West central Minnesota's Eighth Judicial District Treatment Court celebrates 44th graduate
Deborah Lee Ellingson becomes the 44th graduate of the Eighth Judicial District Treatment program which is designed to reduce recidivism by offering offenders an option to work with the justice
WILLMAR — The Eighth Judicial District Treatment Court celebrated its 44th person to graduate the program Feb. 24 via Zoom. Normally graduation would be held in person, but due to the pandemic, it was held online.
Deborah Lee Ellingson, 58, of New London, joined the program in November of 2018 following a felony fifth-degree drug possession charge.
Eighth Judicial District Judge Stephen J. Wentzell, who oversees the program, talked about the progress Ellingson has made while in the program and her commitment to the program and herself.
“It’s my pleasure to announce Deb Ellingson as our newest graduate,” Wentzell said.
During the program, she completed 50 volunteer hours at a local thrift store and underwent 144 urine analysis tests while maintaining stable housing.
“It’s a wonderful program,” Ellingson said, adding that it has kept her accountable. “They’re all wonderful people.”
Those in the program appear regularly before a judge, are supervised by a probation officer, have frequent drug and alcohol tests and have sanctions and rewards for adhering or not to the program, according to the Minnesota Judicial Branch website .
"Research shows that when these strategies are implemented correctly, treatment courts improve public safety and save taxpayer dollars," reads part of the website.
During the Eighth District program's six and half years, 68% of graduates have not been charged with a new crime with 60% having no known relapses.
“Treatment court not only attempts to address crime and chemical dependency, but we support participants in other areas of success as well,” wrote Treatment Court Coordinator Karon White via email.
Twenty-two graduates entered the program without a valid driver’s license, 19 of them graduated with one. Eight graduates obtained their high school diploma or GED. Thirty graduates entered the program without a job, 29 of them secured at least partial employment at the time of graduation with the one left securing employment shortly after graduation.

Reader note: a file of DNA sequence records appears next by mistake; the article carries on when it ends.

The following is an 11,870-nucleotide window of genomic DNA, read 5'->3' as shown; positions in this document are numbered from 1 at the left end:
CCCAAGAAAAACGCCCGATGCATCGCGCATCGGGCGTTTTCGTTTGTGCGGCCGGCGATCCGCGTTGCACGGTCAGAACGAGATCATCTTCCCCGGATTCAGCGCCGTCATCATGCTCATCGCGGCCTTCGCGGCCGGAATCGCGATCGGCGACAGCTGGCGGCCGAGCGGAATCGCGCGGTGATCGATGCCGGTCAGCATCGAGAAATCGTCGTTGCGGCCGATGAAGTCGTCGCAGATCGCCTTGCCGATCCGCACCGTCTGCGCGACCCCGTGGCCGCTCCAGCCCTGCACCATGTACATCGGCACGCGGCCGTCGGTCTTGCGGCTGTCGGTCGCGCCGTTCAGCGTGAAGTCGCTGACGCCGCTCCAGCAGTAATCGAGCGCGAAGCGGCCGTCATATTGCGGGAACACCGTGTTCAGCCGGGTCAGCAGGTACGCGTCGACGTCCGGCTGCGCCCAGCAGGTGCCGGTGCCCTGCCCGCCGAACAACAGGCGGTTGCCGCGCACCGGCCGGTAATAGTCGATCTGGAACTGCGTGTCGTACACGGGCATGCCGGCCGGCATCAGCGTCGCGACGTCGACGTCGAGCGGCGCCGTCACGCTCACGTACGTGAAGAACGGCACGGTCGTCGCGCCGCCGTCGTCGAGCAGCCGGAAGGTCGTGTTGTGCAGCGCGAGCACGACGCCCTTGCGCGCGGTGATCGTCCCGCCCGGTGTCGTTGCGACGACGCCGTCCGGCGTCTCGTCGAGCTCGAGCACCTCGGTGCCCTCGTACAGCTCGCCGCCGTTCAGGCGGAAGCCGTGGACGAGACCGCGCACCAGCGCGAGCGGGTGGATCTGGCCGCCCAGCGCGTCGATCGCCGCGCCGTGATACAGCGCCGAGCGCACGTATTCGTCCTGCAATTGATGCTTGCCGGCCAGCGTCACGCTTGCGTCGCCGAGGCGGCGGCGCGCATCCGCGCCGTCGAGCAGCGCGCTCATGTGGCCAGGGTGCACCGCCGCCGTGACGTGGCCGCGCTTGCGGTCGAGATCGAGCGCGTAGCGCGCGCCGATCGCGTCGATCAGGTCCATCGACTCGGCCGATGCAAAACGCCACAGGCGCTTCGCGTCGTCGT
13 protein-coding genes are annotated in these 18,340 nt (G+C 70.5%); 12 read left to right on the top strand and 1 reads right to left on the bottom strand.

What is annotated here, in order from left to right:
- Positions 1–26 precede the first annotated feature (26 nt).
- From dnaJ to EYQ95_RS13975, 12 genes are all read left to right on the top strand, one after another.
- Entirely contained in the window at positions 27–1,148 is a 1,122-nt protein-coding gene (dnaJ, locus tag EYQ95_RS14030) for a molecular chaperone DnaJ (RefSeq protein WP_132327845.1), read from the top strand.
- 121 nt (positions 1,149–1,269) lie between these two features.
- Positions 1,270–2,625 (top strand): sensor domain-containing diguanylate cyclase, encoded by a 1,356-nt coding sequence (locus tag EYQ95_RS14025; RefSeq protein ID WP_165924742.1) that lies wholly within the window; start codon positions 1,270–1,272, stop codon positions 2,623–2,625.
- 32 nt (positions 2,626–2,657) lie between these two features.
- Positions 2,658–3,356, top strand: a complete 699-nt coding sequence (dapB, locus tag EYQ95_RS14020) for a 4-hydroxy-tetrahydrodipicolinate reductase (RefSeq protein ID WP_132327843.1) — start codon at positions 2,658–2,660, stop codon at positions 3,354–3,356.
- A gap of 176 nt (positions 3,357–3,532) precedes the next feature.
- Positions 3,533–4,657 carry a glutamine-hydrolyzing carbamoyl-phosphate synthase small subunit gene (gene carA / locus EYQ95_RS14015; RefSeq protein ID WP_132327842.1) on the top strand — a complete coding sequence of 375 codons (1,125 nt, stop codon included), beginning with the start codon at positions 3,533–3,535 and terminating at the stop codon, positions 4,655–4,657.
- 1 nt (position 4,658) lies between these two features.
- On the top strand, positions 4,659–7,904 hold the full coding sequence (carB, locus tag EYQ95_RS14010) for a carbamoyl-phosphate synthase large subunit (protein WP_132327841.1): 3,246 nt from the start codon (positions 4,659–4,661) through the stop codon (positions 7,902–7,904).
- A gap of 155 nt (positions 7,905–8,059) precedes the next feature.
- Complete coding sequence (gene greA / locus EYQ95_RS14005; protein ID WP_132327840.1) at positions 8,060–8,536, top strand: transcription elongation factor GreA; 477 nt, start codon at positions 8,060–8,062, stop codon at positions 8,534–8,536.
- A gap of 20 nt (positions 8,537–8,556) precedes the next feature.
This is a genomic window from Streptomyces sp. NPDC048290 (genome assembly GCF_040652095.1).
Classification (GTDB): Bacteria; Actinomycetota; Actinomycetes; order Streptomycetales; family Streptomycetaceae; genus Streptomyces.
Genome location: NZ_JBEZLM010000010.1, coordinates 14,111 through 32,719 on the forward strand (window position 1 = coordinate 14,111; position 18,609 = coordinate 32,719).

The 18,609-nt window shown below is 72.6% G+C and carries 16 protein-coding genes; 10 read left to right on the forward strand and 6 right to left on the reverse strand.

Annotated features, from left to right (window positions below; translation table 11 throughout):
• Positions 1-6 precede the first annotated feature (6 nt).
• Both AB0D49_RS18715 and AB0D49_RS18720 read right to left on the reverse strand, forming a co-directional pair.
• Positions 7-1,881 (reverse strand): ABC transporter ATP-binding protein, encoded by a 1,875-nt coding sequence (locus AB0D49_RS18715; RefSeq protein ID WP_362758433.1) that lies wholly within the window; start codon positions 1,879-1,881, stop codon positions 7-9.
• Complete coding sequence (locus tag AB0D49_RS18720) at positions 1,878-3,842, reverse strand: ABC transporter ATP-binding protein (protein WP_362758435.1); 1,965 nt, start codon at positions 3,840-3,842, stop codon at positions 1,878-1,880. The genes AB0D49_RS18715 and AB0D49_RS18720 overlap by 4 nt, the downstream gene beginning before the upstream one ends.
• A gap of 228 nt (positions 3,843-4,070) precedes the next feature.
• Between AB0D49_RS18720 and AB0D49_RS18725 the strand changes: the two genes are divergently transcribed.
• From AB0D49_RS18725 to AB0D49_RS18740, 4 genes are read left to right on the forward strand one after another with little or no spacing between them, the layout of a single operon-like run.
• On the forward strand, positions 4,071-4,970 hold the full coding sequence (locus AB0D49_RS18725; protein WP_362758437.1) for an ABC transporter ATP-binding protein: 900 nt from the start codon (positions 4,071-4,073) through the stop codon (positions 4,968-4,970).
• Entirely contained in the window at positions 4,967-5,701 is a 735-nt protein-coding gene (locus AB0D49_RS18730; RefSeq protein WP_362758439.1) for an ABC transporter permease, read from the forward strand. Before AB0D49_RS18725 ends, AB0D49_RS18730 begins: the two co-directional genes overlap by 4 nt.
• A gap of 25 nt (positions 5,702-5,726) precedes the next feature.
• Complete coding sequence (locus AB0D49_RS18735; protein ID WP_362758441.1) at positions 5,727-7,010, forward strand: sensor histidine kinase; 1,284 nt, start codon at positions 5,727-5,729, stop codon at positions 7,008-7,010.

More than $23,000 in fines, fees and restitution have been paid off or worked off through community service work. The 50 hours of volunteer work required amounts to a $20,000 benefit to the community, according to White.
The program has support locally and statewide with U.S. Sen. Amy Klobuchar and Kandiyohi County Commissioner Steve Gardner sending letters of support to Ellingson for graduating from the program.
“It’s a great thing, truly worth celebrating, when people succeed in altering their future by defeating their addictions and reclaiming their lives,” wrote Klobuchar in her letter.
Ellingson said her years of addiction put a strain on her relationship with family, especially her kids.
“I’m happy to be sober,” Ellingson said, adding that she’s looking forward to reconnecting with her children.
Eighth Judicial District Assistant Chief Judge Stephanie L. Beckman, who oversaw the program prior to Wentzell, congratulated Ellingson on her graduation.
“I had seen you several times in criminal court and you look quite different today,” Beckman said to Ellingson, later adding that Ellingson should be proud of what she achieved.
“I’m very proud of her,” said Ellingson’s sister Heather, who was at the graduation.